If you became unable to make important decisions about your finances, business, and legal matters, would you trust the court to appoint someone to make the decisions for you?
The durable power of attorney (DPOA) allows you to appoint someone to handle these important matters in the case that you are incapable of doing so. This person is then called your “agent” or your “attorney-in-fact.”
At the Siegel Law Group, we help families, seniors, and their loved ones establish an estate plan that suits their unique needs.
A power of attorney authorizes another individual to make decisions on your behalf. This person can make healthcare decisions for you or make legal decisions if you’re deemed incapacitated. These decisions can sometimes include major business decisions or life and death situations in a hospital.
The person you choose must be someone you can trust and that you’re sure will always make the decision that’s best for you alone. Anyone in your family or in your life generally can be given the power of attorney.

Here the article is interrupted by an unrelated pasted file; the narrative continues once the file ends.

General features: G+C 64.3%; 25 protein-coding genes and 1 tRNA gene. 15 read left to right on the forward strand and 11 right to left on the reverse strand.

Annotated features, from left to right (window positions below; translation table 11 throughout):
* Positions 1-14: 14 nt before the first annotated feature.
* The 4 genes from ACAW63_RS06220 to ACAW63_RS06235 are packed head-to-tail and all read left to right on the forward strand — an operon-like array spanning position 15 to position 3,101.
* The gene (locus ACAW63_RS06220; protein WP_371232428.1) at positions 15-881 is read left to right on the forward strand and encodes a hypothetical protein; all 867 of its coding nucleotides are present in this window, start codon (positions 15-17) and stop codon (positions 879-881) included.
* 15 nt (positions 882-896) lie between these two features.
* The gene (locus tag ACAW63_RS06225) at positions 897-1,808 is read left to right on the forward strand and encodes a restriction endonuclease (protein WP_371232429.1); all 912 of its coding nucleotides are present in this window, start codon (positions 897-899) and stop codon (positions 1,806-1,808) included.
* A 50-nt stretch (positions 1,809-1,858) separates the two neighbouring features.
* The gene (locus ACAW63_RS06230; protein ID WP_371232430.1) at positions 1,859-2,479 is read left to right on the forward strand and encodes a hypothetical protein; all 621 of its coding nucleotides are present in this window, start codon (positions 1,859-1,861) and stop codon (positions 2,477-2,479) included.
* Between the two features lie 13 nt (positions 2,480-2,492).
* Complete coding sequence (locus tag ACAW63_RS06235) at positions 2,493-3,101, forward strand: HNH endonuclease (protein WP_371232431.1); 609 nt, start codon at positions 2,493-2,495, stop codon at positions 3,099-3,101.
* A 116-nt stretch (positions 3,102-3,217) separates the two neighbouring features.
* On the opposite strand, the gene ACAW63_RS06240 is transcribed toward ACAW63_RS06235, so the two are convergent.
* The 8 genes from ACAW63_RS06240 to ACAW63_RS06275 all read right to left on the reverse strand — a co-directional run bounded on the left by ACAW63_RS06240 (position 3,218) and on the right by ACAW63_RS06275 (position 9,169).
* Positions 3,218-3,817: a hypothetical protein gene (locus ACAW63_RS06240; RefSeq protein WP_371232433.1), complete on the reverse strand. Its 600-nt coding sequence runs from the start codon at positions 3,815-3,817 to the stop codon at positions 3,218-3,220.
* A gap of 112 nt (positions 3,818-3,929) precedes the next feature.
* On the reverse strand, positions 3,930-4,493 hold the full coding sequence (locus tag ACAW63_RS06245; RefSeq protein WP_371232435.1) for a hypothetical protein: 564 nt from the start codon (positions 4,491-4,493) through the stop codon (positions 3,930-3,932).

Potential selections can include:
The person being assigned these powers must have your best interest at heart because none of these decisions can be made lightly. Your attorney can help guide you in making this decision and help talk with your family about these decisions so you don’t have to do it alone.
The Siegel Law Group can ensure that the power of attorney document is legally sound and that your wishes are carefully outlined in the document.
Elder law attorney Barry D. Siegel watched a family member suffer because she was unaware of the tools available for long-term care planning. Today, he strives to ensure each of his clients is financially prepared for the road ahead.
A power of attorney for health care, or medical power of attorney, allows you to name someone you trust to oversee your care and make medical decisions for you if you become unable.
To learn more about a medical power of attorney, visit our health care planning page.
A durable power of attorney is an important part of the estate planning process, but it is only one piece. Though it assigns someone to take care of your financial, business, and legal affairs if at any time you become incapacitated, it does not apply after your death.
Make sure your estate is taken care of no matter what happens.
Before you go…